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From church members to church family

SUMMARY: Survey findings by Ellison Research of Phoenix, Ariz., suggest 70 percent of those worshiping on Sunday morning could be persuaded to leave their denominations. 

Developing a sense of community and family could mean the difference between members staying or leaving. A recent Ellison Research study measured loyalty to denominations among mainline and evangelical Protestants, nondenominational churchgoers and Roman Catholics who attend services regularly.

The report found 70 percent of all churchgoers are not particular about the denomination of the church they attend and Protestants, in particular, are more willing to switch denominations because they do not see strong differences from one denomination to another.

With that in mind, here are some ways to nurture bonds that will keep members of your congregation connected to one another so your church is not easily interchangeable for another.

Guess who's coming to dinner? 
Host a weekly or monthly potluck dinner, barbecue, picnic or road trip to a local restaurant. Prescott (Ariz.) United Methodist Church invites members to a monthly Spring Dining Out—with a twist. Leaders assign participants to different groups, and each group goes independently to a restaurant. The groups change each month, so participants have a chance to meet new people.

Is there a doctor—or a nurse—in the house? 
Ask health professionals in your congregation to help with simple health screenings.  A retired Mayo Clinic nurse does that for the Scottsdale (Ariz.) UMC by giving blood-pressure checks, skin-cancer screenings, CPR training and wellness classes.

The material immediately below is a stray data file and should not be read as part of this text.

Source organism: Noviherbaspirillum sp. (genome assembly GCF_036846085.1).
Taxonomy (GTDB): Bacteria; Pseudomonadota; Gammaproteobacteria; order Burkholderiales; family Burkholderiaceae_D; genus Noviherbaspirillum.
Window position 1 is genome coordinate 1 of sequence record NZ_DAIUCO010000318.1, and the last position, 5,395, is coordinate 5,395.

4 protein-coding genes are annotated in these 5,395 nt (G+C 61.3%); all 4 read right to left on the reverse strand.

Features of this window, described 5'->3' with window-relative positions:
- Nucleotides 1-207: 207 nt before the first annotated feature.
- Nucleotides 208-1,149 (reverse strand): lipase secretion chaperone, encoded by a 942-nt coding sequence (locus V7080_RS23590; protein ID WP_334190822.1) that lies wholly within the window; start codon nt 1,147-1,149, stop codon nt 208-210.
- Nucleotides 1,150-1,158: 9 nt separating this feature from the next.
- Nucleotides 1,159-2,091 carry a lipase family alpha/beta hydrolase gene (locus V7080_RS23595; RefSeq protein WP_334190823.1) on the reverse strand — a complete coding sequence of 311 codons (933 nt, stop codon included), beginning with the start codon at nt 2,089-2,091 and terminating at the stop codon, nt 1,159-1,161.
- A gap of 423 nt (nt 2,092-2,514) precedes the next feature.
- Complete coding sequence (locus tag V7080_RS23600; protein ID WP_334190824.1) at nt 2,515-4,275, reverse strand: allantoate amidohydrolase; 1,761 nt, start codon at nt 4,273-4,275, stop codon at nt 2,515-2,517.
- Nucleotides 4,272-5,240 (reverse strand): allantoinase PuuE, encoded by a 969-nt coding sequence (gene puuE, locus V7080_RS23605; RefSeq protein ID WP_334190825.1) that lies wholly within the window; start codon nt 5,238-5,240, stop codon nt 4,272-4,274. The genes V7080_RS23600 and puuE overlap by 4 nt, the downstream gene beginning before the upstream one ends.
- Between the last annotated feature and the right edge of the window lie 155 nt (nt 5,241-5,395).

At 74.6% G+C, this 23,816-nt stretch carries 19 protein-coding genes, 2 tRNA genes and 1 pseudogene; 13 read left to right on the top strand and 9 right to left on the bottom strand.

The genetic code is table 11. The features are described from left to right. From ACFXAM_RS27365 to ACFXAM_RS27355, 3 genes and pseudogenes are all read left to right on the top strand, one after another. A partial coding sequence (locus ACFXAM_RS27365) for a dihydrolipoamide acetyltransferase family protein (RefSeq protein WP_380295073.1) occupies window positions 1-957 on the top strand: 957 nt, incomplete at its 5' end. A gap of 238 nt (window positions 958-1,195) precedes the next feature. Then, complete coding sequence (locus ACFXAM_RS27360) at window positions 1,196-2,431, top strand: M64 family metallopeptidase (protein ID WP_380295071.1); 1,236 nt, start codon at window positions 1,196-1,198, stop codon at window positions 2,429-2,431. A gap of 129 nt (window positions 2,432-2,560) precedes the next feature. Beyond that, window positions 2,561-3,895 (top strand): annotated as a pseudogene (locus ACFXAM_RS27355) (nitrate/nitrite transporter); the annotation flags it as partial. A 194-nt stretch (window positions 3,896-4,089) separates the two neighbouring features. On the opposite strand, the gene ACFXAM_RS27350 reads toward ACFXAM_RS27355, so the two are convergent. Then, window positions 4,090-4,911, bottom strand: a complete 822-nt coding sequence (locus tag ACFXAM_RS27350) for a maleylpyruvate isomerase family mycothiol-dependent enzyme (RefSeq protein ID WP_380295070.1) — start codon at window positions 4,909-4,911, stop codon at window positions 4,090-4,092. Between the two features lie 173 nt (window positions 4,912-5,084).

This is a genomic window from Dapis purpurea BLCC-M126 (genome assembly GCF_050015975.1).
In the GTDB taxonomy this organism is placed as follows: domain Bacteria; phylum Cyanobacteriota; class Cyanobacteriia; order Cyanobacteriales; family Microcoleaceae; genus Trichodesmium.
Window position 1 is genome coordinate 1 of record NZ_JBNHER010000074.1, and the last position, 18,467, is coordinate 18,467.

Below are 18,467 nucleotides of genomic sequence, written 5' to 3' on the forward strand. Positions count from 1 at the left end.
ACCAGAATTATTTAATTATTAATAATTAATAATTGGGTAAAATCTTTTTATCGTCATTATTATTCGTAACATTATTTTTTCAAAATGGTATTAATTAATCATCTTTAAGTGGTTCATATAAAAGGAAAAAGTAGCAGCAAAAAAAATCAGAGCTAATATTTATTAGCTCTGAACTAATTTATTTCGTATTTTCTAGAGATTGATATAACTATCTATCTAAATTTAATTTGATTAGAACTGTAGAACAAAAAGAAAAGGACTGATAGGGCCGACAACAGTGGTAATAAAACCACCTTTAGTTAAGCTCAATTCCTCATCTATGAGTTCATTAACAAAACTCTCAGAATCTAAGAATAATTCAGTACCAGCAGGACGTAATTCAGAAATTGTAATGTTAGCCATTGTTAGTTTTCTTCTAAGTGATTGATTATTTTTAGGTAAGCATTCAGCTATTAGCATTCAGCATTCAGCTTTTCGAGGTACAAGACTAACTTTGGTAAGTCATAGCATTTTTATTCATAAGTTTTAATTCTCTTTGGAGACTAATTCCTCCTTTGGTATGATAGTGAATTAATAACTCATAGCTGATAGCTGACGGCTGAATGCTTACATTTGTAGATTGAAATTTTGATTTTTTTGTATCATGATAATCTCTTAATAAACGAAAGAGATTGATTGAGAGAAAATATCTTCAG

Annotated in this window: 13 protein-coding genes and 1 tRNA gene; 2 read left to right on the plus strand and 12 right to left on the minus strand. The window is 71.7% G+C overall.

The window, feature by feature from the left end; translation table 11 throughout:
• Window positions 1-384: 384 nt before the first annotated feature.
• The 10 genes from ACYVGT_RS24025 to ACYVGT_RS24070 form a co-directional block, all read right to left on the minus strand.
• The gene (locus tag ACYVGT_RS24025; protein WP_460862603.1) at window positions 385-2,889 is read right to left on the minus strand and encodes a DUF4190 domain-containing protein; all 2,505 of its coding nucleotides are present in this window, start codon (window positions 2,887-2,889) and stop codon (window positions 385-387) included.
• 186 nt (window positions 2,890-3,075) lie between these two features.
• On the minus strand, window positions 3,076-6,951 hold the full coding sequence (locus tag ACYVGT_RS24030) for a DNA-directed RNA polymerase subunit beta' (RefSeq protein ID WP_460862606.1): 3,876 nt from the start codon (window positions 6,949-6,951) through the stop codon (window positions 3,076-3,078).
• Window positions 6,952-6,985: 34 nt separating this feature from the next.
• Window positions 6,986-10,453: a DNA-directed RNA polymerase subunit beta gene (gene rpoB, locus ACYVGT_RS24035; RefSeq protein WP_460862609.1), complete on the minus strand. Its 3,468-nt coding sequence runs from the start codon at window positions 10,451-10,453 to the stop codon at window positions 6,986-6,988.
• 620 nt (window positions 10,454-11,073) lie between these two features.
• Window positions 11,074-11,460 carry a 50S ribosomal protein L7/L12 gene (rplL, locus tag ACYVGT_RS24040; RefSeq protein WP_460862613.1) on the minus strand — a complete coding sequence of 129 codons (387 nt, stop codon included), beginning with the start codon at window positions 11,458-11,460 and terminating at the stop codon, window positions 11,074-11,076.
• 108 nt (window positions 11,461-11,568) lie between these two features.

"In Jesus' name, we play."
Organize exercise and recreation programs. These could include walking, stretching or yoga programs led by church members.

Such drama!
Consider music or theater productions. The congregation at Boston Avenue UMC, Tulsa, Okla., produces a Broadway musical every summer. In addition, junior and senior high students perform in a group called BAY Troupe. The drama ministry includes eight vocal choirs for ages 4 through adult, an orchestra, a brass ensemble and six bell choirs.

Reading is fundamental.
Start a book club. Club members or a group leader can choose a book to read and discuss. Some church book clubs read works of fiction that convey a life lesson or a spiritual message. Others select more broadly, from authors ranging from John Steinbeck to Mary Higgins Clark.

Take a hike!
Get to know each other in God's backyard! A hiking ministry combines fitness and peaceful time with nature.

Give them what they want.
Hold “cottage” meetings of five to 10 members at a time in a comfortable setting until everyone in the congregation has had a chance to attend. Encourage all to offer ideas on how to improve the church experience. 

The challenge presented by Ellison Research is to make your church stand out from the crowd. Make a difference to your members by creating a valuable, supportive community they will not want to leave.